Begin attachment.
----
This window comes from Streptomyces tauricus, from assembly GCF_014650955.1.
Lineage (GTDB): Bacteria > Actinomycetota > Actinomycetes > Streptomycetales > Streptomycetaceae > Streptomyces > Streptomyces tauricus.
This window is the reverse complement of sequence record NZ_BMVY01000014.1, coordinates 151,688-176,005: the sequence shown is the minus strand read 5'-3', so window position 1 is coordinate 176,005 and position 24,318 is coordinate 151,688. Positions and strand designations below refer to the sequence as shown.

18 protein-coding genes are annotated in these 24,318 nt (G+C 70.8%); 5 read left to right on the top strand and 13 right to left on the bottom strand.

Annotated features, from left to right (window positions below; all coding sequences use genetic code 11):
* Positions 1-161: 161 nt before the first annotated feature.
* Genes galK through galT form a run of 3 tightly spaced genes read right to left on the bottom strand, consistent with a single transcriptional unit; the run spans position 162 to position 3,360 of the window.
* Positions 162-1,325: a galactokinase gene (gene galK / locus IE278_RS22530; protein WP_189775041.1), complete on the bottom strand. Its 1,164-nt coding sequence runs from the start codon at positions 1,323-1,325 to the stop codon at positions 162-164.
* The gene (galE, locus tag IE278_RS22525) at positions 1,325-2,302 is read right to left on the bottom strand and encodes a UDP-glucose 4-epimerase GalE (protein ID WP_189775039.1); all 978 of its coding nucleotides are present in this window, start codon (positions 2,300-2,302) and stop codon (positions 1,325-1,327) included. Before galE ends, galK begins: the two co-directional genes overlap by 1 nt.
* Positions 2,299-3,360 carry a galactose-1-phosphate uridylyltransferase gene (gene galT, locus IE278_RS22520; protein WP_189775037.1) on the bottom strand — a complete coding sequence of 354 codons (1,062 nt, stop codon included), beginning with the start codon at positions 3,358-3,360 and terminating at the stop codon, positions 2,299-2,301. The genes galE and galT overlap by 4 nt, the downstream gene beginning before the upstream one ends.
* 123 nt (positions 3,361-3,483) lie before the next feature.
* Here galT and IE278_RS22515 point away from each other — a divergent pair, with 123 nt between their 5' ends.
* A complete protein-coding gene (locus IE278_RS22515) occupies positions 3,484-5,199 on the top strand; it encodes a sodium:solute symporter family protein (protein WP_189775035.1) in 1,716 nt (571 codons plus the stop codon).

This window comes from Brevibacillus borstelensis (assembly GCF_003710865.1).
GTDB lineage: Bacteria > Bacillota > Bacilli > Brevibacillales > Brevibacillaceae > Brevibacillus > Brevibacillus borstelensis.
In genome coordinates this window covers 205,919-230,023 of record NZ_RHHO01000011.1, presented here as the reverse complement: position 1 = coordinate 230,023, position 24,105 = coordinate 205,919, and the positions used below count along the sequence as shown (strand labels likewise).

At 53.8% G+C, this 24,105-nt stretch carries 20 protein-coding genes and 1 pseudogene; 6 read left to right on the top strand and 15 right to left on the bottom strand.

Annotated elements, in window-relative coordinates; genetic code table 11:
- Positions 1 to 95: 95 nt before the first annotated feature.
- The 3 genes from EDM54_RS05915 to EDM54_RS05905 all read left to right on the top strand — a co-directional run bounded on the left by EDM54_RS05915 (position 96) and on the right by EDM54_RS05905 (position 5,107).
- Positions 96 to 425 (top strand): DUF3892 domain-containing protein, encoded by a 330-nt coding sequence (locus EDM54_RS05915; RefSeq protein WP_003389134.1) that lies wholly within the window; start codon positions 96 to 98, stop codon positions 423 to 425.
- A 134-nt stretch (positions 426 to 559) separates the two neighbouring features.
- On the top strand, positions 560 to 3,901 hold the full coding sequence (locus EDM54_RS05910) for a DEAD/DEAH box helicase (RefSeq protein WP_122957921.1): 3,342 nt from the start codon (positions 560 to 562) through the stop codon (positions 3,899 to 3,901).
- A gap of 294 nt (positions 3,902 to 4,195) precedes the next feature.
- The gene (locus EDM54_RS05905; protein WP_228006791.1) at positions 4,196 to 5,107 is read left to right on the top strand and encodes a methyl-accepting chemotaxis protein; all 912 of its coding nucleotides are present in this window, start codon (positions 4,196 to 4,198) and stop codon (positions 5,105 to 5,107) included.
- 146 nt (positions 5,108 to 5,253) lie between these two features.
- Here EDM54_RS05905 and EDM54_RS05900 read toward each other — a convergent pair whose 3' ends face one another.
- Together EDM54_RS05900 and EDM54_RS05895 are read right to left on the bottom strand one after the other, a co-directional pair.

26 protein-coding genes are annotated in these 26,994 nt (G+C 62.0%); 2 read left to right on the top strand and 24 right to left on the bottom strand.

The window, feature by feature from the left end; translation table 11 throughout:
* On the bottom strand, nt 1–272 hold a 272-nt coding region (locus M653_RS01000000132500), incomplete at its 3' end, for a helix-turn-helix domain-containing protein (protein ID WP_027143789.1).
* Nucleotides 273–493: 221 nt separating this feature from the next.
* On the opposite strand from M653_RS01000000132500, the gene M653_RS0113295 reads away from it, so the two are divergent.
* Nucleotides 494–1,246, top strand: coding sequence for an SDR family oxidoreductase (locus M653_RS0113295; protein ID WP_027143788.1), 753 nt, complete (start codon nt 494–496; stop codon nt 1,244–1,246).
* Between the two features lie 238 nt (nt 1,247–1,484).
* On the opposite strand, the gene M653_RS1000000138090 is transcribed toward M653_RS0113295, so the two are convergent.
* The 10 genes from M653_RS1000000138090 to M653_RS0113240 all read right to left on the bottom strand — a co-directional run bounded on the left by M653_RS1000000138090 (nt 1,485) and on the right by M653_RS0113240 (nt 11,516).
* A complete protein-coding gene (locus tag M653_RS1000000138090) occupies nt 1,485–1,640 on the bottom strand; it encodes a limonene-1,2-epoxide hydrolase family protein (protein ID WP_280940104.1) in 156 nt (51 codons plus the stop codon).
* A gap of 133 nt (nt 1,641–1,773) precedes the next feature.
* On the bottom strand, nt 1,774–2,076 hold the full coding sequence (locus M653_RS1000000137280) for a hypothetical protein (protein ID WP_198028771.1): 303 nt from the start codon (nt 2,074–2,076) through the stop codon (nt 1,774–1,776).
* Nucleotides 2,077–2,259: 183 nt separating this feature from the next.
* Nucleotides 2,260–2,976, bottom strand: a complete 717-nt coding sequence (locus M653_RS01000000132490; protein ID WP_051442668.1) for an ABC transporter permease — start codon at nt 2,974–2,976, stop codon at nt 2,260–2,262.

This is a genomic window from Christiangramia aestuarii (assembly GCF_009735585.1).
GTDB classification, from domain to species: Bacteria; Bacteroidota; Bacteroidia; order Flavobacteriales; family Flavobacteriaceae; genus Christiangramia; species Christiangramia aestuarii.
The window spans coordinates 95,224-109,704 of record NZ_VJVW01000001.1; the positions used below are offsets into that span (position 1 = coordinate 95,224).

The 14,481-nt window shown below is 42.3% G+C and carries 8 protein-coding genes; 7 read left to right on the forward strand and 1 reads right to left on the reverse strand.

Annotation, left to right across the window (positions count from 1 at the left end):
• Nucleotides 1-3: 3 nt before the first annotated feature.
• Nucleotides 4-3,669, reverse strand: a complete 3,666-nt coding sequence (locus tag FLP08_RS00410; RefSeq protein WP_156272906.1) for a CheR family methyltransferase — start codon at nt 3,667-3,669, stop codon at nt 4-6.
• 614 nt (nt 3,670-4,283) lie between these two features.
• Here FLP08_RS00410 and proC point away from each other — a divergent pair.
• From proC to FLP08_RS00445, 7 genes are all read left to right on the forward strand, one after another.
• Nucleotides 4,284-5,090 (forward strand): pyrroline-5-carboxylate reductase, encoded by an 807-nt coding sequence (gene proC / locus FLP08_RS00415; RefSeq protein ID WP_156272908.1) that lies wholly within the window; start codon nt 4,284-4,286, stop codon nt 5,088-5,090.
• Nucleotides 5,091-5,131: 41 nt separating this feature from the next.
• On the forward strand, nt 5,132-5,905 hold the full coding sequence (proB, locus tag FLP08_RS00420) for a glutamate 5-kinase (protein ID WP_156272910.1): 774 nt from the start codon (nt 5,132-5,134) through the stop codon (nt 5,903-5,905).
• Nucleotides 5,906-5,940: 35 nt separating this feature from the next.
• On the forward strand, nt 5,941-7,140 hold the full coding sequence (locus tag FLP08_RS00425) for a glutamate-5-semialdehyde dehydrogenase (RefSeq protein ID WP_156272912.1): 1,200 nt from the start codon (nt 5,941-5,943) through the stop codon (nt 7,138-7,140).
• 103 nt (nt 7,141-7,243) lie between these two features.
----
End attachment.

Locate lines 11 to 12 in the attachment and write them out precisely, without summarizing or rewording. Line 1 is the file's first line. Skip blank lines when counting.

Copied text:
* 123 nt (positions 3,361-3,483) lie before the next feature.
* Here galT and IE278_RS22515 point away from each other — a divergent pair, with 123 nt between their 5' ends.